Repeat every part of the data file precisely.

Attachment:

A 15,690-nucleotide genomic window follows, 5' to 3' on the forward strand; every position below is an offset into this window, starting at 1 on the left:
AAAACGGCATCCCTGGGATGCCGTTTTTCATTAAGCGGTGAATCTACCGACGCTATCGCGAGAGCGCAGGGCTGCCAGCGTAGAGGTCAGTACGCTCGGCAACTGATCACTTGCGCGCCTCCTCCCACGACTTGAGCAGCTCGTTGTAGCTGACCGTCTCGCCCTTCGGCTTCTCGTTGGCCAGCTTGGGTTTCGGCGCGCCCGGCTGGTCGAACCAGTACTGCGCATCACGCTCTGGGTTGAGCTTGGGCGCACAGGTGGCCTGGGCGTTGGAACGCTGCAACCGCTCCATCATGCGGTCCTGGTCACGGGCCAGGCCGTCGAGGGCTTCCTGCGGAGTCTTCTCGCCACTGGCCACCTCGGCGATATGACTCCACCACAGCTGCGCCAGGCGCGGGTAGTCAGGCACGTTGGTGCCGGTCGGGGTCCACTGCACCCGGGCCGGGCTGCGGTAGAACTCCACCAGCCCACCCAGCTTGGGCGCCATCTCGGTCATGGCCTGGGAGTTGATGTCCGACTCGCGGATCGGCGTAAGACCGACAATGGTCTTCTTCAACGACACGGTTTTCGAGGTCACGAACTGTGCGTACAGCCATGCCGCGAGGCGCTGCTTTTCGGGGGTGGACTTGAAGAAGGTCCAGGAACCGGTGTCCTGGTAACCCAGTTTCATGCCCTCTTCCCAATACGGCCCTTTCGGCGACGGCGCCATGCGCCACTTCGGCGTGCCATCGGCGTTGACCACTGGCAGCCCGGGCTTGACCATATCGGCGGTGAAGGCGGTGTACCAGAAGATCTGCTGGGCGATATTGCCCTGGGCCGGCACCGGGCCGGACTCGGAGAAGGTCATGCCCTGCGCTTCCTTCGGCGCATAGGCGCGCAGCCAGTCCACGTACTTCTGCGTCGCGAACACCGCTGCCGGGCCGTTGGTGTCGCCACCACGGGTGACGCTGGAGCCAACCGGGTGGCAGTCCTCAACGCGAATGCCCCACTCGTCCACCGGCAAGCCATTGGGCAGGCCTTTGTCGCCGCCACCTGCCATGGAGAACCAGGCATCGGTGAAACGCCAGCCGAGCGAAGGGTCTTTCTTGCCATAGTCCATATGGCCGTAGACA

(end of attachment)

A 15,690-nucleotide genomic window follows, 5' to 3' on the forward strand; every position below is an offset into this window, starting at 1 on the left:
AAAACGGCATCCCTGGGATGCCGTTTTTCATTAAGCGGTGAATCTACCGACGCTATCGCGAGAGCGCAGGGCTGCCAGCGTAGAGGTCAGTACGCTCGGCAACTGATCACTTGCGCGCCTCCTCCCACGACTTGAGCAGCTCGTTGTAGCTGACCGTCTCGCCCTTCGGCTTCTCGTTGGCCAGCTTGGGTTTCGGCGCGCCCGGCTGGTCGAACCAGTACTGCGCATCACGCTCTGGGTTGAGCTTGGGCGCACAGGTGGCCTGGGCGTTGGAACGCTGCAACCGCTCCATCATGCGGTCCTGGTCACGGGCCAGGCCGTCGAGGGCTTCCTGCGGAGTCTTCTCGCCACTGGCCACCTCGGCGATATGACTCCACCACAGCTGCGCCAGGCGCGGGTAGTCAGGCACGTTGGTGCCGGTCGGGGTCCACTGCACCCGGGCCGGGCTGCGGTAGAACTCCACCAGCCCACCCAGCTTGGGCGCCATCTCGGTCATGGCCTGGGAGTTGATGTCCGACTCGCGGATCGGCGTAAGACCGACAATGGTCTTCTTCAACGACACGGTTTTCGAGGTCACGAACTGTGCGTACAGCCATGCCGCGAGGCGCTGCTTTTCGGGGGTGGACTTGAAGAAGGTCCAGGAACCGGTGTCCTGGTAACCCAGTTTCATGCCCTCTTCCCAATACGGCCCTTTCGGCGACGGCGCCATGCGCCACTTCGGCGTGCCATCGGCGTTGACCACTGGCAGCCCGGGCTTGACCATATCGGCGGTGAAGGCGGTGTACCAGAAGATCTGCTGGGCGATATTGCCCTGGGCCGGCACCGGGCCGGACTCGGAGAAGGTCATGCCCTGCGCTTCCTTCGGCGCATAGGCGCGCAGCCAGTCCACGTACTTCTGCGTCGCGAACACCGCTGCCGGGCCGTTGGTGTCGCCACCACGGGTGACGCTGGAGCCAACCGGGTGGCAGTCCTCAACGCGAATGCCCCACTCGTCCACCGGCAAGCCATTGGGCAGGCCTTTGTCGCCGCCACCTGCCATGGAGAACCAGGCATCGGTGAAACGCCAGCCGAGCGAAGGGTCTTTCTTGCCATAGTCCATATGGCCGTAGACA